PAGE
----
Static websites are getting more and more popular. While some might denigrate this “back to the roots” approach, these systems have numerous advantages. They’re often faster because they’re limited to serving simple web pages, with barely any workload on the serve. The logic is left to be handled by the client, mostly via the usage of APIs, and it’s much easier to put resources in cache and use a CDN during deployment. Besides, these are considered atomic as they allow instantaneous cache invalidation. The website deliverability is therefore 100% assured. Static websites are also often much more secure, as they don’t allow information to be directly sent to the server.
That being said, the update and deployment of a static website has to be made from a machine equipped with the suitable development environment. A terminal, and tools such as Git, Node, NPM, Ruby and others are often necessary. Indeed, the website has to be compiled beforehand or thanks to an automated process such as GitHub Pages or Netlify.
On the need for a static CMS
The need for a static CMS therefore makes sense for multiple reasons. First it allows to overcome the need for a development environment. In the case of a blog, the creation of articles becomes much more fluid, and being able to get away from this technical environment allows for a better workflow for the content creation process. Secondly, it allows non-technical users to manage their website and let them be more free in creating and managing editorial content.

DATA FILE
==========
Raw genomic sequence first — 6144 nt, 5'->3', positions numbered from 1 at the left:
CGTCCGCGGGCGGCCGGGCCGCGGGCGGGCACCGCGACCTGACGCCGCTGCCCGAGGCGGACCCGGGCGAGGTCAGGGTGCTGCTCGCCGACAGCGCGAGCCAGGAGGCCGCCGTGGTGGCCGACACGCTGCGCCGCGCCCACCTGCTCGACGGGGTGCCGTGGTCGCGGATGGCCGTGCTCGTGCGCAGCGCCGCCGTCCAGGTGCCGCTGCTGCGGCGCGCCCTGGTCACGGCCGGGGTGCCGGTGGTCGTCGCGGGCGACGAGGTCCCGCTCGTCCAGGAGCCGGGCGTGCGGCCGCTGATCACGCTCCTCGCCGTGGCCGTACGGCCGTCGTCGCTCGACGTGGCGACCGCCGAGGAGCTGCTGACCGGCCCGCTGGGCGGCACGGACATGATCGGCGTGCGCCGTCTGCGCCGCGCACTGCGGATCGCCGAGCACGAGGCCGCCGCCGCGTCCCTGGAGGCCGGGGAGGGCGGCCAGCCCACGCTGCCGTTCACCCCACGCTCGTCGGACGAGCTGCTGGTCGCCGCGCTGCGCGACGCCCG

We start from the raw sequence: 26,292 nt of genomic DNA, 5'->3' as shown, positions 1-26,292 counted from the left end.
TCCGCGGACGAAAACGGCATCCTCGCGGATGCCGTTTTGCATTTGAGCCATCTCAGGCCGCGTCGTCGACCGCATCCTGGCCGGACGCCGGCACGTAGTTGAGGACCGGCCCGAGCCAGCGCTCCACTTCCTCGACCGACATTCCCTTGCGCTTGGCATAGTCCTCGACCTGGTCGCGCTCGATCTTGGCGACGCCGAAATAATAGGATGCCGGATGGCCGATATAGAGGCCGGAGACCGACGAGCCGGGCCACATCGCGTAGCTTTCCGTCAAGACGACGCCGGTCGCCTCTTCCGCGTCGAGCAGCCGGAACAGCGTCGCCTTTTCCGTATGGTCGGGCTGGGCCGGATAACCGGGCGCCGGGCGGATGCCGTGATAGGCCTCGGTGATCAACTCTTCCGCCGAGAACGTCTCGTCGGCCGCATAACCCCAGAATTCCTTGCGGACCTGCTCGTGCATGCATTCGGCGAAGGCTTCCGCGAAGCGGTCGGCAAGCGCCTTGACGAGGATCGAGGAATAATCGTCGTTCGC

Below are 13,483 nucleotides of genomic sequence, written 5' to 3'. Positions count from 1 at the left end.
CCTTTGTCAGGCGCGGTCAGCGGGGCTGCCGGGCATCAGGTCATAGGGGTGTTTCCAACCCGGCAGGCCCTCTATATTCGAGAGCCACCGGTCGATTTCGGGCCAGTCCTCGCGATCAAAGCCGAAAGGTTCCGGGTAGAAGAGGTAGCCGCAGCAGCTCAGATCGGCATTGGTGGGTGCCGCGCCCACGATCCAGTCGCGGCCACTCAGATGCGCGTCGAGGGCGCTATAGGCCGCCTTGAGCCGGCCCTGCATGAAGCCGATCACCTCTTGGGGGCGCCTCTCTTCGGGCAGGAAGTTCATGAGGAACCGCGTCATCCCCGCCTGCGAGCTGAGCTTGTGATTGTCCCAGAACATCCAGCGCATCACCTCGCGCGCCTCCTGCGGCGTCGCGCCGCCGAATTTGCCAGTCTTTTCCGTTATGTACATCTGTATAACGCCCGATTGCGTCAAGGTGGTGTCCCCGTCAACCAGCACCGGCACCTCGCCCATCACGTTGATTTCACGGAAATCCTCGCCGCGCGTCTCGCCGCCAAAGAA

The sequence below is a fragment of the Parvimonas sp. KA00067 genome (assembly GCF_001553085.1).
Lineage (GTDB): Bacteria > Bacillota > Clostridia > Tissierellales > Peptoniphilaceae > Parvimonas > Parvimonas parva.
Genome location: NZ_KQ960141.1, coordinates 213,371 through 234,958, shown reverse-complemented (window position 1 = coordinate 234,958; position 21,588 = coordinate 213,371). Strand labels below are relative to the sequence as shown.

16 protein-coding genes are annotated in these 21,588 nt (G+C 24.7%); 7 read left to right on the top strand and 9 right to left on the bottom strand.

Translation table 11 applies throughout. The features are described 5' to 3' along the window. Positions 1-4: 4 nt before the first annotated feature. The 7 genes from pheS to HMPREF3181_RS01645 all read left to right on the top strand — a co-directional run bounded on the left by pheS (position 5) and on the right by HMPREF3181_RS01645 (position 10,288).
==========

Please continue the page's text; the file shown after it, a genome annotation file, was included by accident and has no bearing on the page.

Today I’m trying out Forestry, a hosted service which makes use of the GitHub API in order to allow a static website to be remotely managed.
The installation of the CMS is extremely simple: I just had to create an account on Forestry, link it with my GitHub account and select the repository for the website in question. I then had to specify if the website is generated by Hugo (which is my case) or Jekyll. Quick note: I had to specify the version of Hugo I’m using, and the ones given by Forestry will not necessarily correspond to yours. It wasn’t a problem for me as I’ve configured Forestry not to generate my website, but it’s something to consider.
Forestry’s configuration is just as simple. Its system will browse through your repository and generate content types depending on what it finds. All in all, it took me five minutes to have a working back-office and I was able to be productive right away.
It’s even possible to inject the CMS inside your own site and go through a URL you specify (for instance www.example.com/admin), which allows you not to leave your own website.
Forestry works by using GitHub, Gitlab or Bitbucket’s API. It’s a fairly simple CMS to use with a clean interface. On the left, a panel listing all the content types allows access for the different categories of the site, and on the right a Wordpress-like panel displays to the Front Matter fields and the main text editor.